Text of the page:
Centre Party (Finland)

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Centre Party
Finnish: Suomen Keskusta
Swedish: Centern i Finland
President Juha Sipilä
Founded 1906; 110 years ago (1906)
Headquarters Apollonkatu 11 A
00100 Helsinki
Student wing Finnish Centre Students
Youth wing Finnish Centre Youth
Membership  (2011) 163,000[1]
Ideology Centrism
Agrarianism
Social-liberalism
Liberalism
Political position Centre[2]
European affiliation Alliance of Liberals and Democrats for Europe
International affiliation Liberal International
Colours      Green
Parliament
49 / 200
European Parliament
3 / 13
Municipalities
3,077 / 9,674
Website
www.keskusta.fi

The Centre Party of Finland (Finnish: Suomen Keskusta, Kesk; Swedish: Centern i Finland) is a centrist,[3] agrarian,[3][4][5][6] and liberal[4][5][7] political party in Finland. It is one of the four largest political parties in the country, along with the National Coalition Party, the Social Democratic Party and the Finns Party. It has 49 seats in the Finnish Parliament. The Centre Party chairman is Juha Sipilä, who was elected in June 2012 to follow Mari Kiviniemi, the ex-Prime Minister of Finland.

Founded in 1906 as the Agrarian League, the party represented rural communities and supported decentralisation of political power from Helsinki. In the 1920s, the party emerged as the main rival to the Social Democratic Party, and the party's first Prime Minister, Kyösti Kallio, held the office four times between 1922 and 1937. After World War II, the party settled as one of the four major political parties in Finland. Urho Kekkonen served as President of Finland from 1956 to 1982: by far the longest period of any President. The name 'Centre Party' was adopted in 1965, and 'Centre of Finland' in 1988. The Centre Party was the largest party in Parliament from 2003 to 2011, during which time Matti Vanhanen was Prime Minister for seven years. Following the 2011 election, the party was reduced in parliamentary representation from the largest party to the fourth largest, but in 2015 it reclaimed its status as the largest party.

The Centre Party's political influence is greatest in small and rural municipalities, where it often holds a majority of the seats in the municipal councils. Decentralisation is the policy that is most characteristic of the Centre Party. The Centre has been the ruling party in Finland a number of times since Finnish independence. 12 of the Prime Ministers of Finland, three of the Presidents and a former European Commissioner for Economic and Financial Affairs have been from the party. The Finnish Centre Party is the mother organisation of Finnish Centre Youth, Finnish Centre Students, and Finnish Centre Women.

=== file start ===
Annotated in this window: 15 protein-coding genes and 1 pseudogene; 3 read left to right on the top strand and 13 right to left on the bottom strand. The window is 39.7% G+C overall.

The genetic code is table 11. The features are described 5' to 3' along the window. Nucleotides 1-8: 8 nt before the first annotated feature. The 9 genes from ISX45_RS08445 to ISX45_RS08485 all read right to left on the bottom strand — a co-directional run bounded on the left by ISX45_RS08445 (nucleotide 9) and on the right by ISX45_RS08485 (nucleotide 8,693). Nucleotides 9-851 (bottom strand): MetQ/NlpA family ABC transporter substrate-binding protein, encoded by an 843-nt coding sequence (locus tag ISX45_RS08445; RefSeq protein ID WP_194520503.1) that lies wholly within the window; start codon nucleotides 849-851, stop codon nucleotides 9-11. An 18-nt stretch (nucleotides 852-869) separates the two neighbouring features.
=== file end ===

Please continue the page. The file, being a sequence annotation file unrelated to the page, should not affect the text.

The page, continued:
History[edit]

Founding[edit]

Santeri Alkio, the ideological father of the Centre Party.

The party was founded in 1906 as a movement of citizens in the Finnish countryside. Before Finnish independence, political power in Finland was centralised in the capital and to the estates of the realm. The centralisation gave space for a new political movement. In 1906 two agrarian movements were founded. They merged in 1908 to become one political party known as the Agrarian League or Maalaisliitto. An older, related movement was the temperance movement, which had overlapping membership and which gave future Agrarian League activists experience in working in an organisation.[8]

Santeri Alkio's ideology[edit]

Soon the ideas of humanity, education, the spirit of the land, peasant-like freedom, decentralisation, "the issue of poor people", progressivism,[9] and later the "green wave" became the main political phrases used to describe the ideology of the party. Santeri Alkio was the most important ideological father of the party.

Defending the republic[edit]

At the dawn of Finnish independence conservative social forces made an attempt to establish the Kingdom of Finland. The Agrarian League opposed monarchism fiercely[9] even though monarchists claimed that a new king from the German Empire and Hohenzollern would have safeguarded Finnish foreign relations. At this time, anti-anarchist peasants threatened the existence of the party.[10][11]

Because around 40 Social Democratic members of the Parliament had escaped to Russia after the Finnish Civil War and about 50 others had been arrested, the Agrarian League members of the Parliament became the only republicans in Parliament in 1918. Nevertheless, the news about the problems of the German Empire from German liberals encouraged the fight of Agrarian League in the Parliament.[12]

The Agrarian League managed to maintain the republican voices in the Parliament until the fall of the German Empire, which ruined the dreams of the monarchists.[13]

The relentless opposition to the monarchy was rewarded in the parliamentary election 1919 and the party became the biggest non-socialist party in Finland with 19.7% of the votes.

Post-war period[edit]

After the 1919 election, the centrist and progressive forces, including the Agrarian League, were constant members in Finnish governments. Their moderate attitude in restless post-war Finland secured a steady growth in following elections. The Party formed many centrist minority governments with National Progressive Party and got its first Prime Ministers Kyösti Kallio 1922 and Juho Sunila 1927.

Conciliation between right and left[edit]

For the Agrarian League, the centrist governments were just a transitional period towards an era, which would integrate the "red" and "white" sides of the Civil War into one nation. Nevertheless, not everyone were happy with the conciliatory politics of centrist governments. The extreme right Lapua Movement grew bigger and bigger in the Agrarian League strongholds in the countryside. Many party members joined the new radical movement. The Lapua Movement organised assaults and kidnappings in Finland between 1929 and 1932. In 1930, after the kidnapping of progressive president Kaarlo Juho Ståhlberg, the Agrarian League broke off all its ties to the movement and got a new political enemy in the countryside - The Patriotic People's Movement (IKL), which was founded after the Lapua Movement was outlawed.[14]